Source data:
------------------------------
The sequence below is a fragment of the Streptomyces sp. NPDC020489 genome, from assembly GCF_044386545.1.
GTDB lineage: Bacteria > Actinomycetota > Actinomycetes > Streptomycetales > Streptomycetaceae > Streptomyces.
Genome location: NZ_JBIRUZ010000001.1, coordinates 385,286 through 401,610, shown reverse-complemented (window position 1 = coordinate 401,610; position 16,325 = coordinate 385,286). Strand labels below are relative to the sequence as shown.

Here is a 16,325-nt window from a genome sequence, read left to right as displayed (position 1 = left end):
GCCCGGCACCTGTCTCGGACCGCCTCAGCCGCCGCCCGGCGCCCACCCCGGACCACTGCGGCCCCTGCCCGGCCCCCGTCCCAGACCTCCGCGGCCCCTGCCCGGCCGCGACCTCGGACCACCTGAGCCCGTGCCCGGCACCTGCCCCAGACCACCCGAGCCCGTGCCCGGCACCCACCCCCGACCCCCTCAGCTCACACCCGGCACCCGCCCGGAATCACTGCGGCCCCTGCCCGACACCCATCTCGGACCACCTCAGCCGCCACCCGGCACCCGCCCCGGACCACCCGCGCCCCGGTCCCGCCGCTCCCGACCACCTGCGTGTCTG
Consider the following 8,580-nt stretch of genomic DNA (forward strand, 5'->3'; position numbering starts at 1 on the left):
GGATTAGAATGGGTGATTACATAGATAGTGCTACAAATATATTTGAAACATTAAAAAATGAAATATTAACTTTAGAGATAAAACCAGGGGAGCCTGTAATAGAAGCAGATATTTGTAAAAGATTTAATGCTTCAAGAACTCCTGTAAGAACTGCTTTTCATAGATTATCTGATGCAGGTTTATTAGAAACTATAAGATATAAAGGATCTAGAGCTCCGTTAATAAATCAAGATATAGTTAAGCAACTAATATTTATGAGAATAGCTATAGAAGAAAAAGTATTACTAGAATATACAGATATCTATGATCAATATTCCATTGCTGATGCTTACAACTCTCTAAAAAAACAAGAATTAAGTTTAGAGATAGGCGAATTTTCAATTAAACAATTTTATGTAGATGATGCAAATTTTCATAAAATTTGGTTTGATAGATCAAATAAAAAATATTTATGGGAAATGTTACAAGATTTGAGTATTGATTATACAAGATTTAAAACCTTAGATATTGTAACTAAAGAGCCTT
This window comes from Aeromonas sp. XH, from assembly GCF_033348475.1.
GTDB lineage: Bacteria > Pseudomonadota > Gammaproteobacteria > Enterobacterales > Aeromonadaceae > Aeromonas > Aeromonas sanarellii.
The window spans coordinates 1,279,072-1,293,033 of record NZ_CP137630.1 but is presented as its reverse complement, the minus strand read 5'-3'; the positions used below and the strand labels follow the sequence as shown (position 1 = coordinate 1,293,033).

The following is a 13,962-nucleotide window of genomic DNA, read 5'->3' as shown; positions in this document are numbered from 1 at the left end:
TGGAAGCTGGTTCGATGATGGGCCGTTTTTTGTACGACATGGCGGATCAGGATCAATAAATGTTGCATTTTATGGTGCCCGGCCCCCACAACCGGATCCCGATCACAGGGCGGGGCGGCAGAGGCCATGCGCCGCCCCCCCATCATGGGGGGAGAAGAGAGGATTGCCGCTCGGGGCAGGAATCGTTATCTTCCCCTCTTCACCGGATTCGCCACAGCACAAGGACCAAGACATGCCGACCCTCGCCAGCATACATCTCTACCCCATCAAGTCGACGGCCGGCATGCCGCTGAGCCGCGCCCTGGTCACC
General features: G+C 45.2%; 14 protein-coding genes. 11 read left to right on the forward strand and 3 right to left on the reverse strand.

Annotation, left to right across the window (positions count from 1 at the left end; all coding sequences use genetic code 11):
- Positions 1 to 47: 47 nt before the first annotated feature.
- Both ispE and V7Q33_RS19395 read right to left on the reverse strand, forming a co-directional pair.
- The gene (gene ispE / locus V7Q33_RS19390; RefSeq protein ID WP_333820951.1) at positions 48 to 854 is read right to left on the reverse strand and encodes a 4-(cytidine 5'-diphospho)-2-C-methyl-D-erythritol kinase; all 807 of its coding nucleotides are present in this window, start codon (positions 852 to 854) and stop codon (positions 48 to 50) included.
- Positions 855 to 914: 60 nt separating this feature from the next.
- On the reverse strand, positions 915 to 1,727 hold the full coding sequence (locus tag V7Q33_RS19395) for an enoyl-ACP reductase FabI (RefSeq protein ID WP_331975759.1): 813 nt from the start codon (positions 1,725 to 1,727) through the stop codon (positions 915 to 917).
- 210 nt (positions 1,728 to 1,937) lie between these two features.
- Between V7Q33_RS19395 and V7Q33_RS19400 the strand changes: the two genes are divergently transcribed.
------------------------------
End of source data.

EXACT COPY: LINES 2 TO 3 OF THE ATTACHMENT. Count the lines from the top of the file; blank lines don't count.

GTDB lineage: Bacteria > Actinomycetota > Actinomycetes > Streptomycetales > Streptomycetaceae > Streptomyces.
Genome location: NZ_JBIRUZ010000001.1, coordinates 385,286 through 401,610, shown reverse-complemented (window position 1 = coordinate 401,610; position 16,325 = coordinate 385,286). Strand labels below are relative to the sequence as shown.